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Small Intestinal Bacterial Overgrowth (SIBO) The Wrong Low-carb Answer for Bowel Troubles

Updated April 30, 2016

I recently received the following email: “I am writing to you about my 44-year-old niece who has been told by her doctors that she has SIBO. They have put her on a NO CARB diet, just protein and fat, as well as a second course of antibiotics. She is doing miserably and is very upset with her constant constipation, bloating, and GI distress.”

The newest fad diagnosis for explaining why people feel poorly for no apparent reason is called Small Intestinal Bacterial Overgrowth (SIBO)—meaning there is an overgrowth of bacteria in the small intestine; the section of the intestine beginning just below the stomach and ending at the start of the large intestine. We consume large amounts of bacteria with our foods and found naturally in the saliva in our mouth. Our stomach acids kill most of these bacteria before the remnants of the chewed and partially digested food pass into the small intestine. Thus, in a normal state, relatively few bacteria reside in this part of the gut.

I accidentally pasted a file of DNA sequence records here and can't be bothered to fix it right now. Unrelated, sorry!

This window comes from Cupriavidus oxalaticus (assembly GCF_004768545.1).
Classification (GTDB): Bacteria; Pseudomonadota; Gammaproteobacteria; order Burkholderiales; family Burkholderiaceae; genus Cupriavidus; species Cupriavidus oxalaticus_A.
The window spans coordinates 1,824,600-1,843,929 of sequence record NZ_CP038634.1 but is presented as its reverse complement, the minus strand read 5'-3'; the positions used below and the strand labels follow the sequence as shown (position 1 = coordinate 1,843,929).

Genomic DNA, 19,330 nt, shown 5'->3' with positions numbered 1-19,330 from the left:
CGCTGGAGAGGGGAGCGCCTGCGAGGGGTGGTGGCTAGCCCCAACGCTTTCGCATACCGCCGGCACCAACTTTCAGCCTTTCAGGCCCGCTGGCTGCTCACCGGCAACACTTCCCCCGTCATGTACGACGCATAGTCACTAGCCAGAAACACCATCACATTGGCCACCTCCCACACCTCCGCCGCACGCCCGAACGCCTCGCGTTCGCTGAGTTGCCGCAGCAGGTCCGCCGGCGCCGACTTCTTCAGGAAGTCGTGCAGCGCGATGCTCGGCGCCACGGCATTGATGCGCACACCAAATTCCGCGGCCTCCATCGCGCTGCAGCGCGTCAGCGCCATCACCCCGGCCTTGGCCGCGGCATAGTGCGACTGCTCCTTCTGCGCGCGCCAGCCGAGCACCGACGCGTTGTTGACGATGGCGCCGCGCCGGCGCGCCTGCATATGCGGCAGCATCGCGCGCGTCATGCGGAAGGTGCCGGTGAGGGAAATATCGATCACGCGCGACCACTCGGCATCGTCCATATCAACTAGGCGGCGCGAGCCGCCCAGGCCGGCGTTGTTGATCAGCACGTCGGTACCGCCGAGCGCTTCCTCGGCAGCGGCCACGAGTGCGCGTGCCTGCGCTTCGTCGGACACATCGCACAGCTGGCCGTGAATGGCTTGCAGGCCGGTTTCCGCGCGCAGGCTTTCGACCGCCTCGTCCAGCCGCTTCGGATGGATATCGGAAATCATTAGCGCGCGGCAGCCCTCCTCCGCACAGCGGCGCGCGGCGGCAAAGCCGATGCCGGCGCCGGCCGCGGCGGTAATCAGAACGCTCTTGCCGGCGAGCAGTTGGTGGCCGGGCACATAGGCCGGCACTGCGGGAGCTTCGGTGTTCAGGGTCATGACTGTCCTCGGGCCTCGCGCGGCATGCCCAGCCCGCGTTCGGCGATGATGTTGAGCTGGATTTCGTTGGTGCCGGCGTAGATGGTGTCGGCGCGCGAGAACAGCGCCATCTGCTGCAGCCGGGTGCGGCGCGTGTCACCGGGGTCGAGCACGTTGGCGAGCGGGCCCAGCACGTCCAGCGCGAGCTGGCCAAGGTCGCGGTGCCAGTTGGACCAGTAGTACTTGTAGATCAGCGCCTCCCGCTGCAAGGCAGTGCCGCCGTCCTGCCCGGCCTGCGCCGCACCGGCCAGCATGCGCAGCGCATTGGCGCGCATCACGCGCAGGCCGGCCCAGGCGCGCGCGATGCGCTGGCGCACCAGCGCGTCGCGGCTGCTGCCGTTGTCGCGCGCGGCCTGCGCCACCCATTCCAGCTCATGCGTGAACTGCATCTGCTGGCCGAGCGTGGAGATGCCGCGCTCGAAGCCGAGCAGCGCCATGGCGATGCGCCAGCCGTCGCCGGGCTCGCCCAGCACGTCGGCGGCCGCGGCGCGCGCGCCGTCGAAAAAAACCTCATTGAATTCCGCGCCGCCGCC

An increasingly popular dietary theory is that carbohydrates make intestinal bacteria multiply in the small intestine. Only plants synthesize carbohydrates, therefore, in the minds of promoters of low-carb diets the solution is to avoid completely or restrict starches, vegetables, and fruits in an effort to starve the bacteria. The recommended low-carbohydrate diet focuses on animal foods: meat, poultry, cheese, fish, and eggs. (Mammalian milk contains the sugar, lactose, and so is not allowed; however, cheese is very low in this sugar, so it is okay to eat.)

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